The residents of North Port St. Joe should see work on water line replacement begin in November.


The residents of North Port St. Joe should see work on water line replacement begin in November.



During their regular bi-monthly meeting Tuesday Port St. Joe city commissioners approved seeking grant funding to finish improvements at the Chipola Pump Station as well as the purchase of materials to perform a second phase of line replacement in-house.



Clay Smallwood of Preble Rish Engineers said the bid process for the work on line replacement in North Port St. Joe should mean the awarding of the contract mid-October with work beginning within 30 days.



“You should see dramatic improvements in water quality early next year,” said Bruce Ballister with the Apalachee Regional Planning Council during a meeting last month.



The North Port St. Joe section, which includes Avenues B-D, was pulled out of the first phase of line replacement, completed earlier this year, in order for the city to pursue a Community Development Block Grant, administered by the ARPC, for the work.



That saved money from a grant/loan package from the State Revolving Fund.



The section of work was further delayed while the city sought a USDA grant for sidewalk improvements along Martin Luther King, Jr. Blvd. in the heart of North Port St. Joe.



The sidewalk work and water line replacement will be performed simultaneously.



Commissioners approved spending $64,172 on materials for the second phase of line replacement, which will be concentrated in residential areas of the city.



The price was lower than projected, adding to the margin the city hopes to realize in savings by performing the work in-house with a crew out of Public Works.



The crew successfully performed a pilot project along Marvin Avenue earlier this year and will in the coming months be taking on the second phase, hoping to save the city on the projected $1.2 million price tag for funding the second phase from the State Revolving Fund.



Public Works director John Grantland projected his crew could save the city as much as $800,000.



“I think we will be able to complete the job faster and I think as well if not better than a contractor,” Grantland said after Tuesday’s meeting.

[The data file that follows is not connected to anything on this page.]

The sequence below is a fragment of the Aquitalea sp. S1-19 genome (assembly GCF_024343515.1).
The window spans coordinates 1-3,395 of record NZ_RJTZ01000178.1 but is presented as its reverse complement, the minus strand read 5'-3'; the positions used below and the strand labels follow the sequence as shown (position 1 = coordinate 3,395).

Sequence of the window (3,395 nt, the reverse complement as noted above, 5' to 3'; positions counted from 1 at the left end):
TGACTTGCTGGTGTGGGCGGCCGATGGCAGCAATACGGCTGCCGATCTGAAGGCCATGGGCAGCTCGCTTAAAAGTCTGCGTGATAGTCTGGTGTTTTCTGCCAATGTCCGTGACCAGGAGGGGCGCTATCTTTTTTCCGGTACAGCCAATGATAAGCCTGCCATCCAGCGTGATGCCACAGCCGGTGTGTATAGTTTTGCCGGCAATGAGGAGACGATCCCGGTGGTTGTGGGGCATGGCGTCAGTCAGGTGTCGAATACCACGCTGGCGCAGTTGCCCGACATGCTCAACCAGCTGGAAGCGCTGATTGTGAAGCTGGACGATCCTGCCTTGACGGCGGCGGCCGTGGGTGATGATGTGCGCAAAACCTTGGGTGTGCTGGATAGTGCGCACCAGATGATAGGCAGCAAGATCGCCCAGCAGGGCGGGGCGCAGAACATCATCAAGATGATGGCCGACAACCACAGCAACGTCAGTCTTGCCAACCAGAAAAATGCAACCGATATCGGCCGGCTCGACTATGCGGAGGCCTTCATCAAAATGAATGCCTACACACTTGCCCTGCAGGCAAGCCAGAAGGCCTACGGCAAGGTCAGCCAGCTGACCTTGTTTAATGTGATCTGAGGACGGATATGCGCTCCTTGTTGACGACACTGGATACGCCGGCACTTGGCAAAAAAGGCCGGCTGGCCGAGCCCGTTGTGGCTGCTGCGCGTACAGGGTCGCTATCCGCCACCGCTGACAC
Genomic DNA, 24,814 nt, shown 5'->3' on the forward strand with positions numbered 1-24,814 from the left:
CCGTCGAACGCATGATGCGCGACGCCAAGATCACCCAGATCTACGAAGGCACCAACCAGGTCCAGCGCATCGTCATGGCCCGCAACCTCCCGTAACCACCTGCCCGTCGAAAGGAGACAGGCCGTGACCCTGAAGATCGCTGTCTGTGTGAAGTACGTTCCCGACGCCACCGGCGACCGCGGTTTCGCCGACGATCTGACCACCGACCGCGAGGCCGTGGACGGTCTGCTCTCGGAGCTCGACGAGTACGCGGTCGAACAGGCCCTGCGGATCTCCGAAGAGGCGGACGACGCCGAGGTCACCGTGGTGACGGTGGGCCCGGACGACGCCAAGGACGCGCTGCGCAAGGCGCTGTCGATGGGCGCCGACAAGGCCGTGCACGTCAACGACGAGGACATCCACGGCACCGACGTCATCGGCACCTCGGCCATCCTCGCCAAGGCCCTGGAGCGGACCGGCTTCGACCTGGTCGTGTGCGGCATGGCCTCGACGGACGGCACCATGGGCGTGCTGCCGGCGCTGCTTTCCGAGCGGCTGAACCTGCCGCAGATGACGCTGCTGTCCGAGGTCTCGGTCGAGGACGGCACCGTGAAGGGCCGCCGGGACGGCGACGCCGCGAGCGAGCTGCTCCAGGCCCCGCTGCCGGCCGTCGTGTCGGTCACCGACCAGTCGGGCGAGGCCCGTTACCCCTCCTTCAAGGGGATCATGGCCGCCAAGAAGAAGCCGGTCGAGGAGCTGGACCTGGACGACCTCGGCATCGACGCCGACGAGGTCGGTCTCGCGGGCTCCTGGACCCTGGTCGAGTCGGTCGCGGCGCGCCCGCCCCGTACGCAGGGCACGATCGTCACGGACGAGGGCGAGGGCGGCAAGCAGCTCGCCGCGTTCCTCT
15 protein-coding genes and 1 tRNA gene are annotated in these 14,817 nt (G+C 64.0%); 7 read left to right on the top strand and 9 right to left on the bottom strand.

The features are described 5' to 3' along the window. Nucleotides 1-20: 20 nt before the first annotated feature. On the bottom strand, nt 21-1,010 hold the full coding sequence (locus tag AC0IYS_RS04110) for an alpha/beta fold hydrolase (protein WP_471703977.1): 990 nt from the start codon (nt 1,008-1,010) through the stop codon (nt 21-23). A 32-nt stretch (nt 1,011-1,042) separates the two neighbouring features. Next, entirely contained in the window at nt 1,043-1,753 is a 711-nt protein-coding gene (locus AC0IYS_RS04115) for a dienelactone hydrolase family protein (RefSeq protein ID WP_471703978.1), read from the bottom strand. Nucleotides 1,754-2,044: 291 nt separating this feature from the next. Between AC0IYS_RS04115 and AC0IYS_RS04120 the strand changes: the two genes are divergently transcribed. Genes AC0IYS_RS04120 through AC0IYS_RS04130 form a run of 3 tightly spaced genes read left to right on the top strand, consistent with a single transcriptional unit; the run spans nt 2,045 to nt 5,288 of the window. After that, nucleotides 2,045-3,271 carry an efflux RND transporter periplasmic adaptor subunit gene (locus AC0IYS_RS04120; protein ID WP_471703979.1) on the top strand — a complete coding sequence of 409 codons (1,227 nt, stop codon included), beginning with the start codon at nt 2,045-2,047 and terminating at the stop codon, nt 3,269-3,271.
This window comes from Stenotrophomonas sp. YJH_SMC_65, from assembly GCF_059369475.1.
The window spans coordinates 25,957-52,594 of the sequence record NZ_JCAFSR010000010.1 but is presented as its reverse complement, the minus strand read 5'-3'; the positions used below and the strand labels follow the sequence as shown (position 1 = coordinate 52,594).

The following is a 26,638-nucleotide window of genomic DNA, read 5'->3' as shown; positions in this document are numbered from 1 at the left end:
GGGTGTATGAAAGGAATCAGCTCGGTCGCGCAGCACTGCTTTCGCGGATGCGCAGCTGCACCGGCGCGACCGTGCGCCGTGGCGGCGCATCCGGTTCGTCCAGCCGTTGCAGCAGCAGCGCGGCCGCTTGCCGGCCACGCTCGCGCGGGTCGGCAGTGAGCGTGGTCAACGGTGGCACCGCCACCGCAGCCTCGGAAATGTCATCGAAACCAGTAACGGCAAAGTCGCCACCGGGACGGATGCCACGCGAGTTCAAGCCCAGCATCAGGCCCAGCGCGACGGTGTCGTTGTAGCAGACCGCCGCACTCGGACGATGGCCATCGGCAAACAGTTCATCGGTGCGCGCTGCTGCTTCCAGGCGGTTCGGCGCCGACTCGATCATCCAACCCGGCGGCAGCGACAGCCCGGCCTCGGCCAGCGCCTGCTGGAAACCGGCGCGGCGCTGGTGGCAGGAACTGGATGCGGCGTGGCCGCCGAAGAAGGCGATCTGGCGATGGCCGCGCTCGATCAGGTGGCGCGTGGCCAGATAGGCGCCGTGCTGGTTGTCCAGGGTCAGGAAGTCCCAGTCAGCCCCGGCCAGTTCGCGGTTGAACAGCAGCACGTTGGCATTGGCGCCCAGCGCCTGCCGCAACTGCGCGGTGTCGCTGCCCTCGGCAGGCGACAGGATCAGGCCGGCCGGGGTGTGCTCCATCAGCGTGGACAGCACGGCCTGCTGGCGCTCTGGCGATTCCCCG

The city will also seek a grant from the Northwest Florida Water Management District to complete the renovation of the Chipola Pump Station, which feds the city freshwater canal from the Chipola River, providing water to the city.



The grant would be for $150,000. The water management district has advertised that it has grant dollars available for water projects in the region.



The funds would aid in replacing one motor and upgrade the station.



“If we get that and the water study in we could be ready to sell water to anybody around,” said Commissioner Rex Buzzett.



Smallwood informed commissioners that Virginia Tech will begin pilot testing water, attempting to identify a solution to chronic issues with discoloration, in about six weeks.



Parks and recreation grant



The city will pursue two state parks and recreation grants as the Florida Recreation Development Program is again funded by the Florida Legislature for the upcoming year.



The city FRDAP committee recommended applying for a $50,000 grant to construct a new ball field at Benny Roberts Sports Complex between Eighth and Tenth Streets.



The grant would also help fund improvements to one set of restrooms, the basketball court and the playground behind the STAC House on Eighth Street.



The city, through the Port St. Joe Redevelopment Agency, will also seek grant funding for new playground and recreational equipment for the Washington Recreation Complex.



Applications must be submitted next month.



Debt refinance



Commissioners expressed frustration with the lack of progress on securing a refinance of the city’s long-term debt, which is over $16 million.



Regions Bank, which currently carries the city’s note, had provided numbers – interest rates, amortization terms – that the city approved, but as yet to submit the paperwork to formally ratify the refinancing, leaving the city still floating on its current interest rate.



Commissioner Bo Patterson wondered if commissioners should shop the note around to seek competing terms and said the city had “patiently waited” instead of going out for bids.



“They do need to get off the dime,” said Mayor Mel Magidson.



City manager Jim Anderson speculated that the bank may be waiting for the city to approve its final budget, locking in utility rate increases and a decision not to dip into impact fees to lower rates, before finalizing the refinance.



Cape San Blas Lighthouse



Anderson said the bids received late last month concerning relocation of the Cape San Blas Lighthouse and ancillary structures remain under review by the engineers and architects to examine ways to possibly lower the price.



Just two bidders out of eight who attended a pre-bid meeting submitted formal proposals, each of which is well north of the city’s money-in-hand.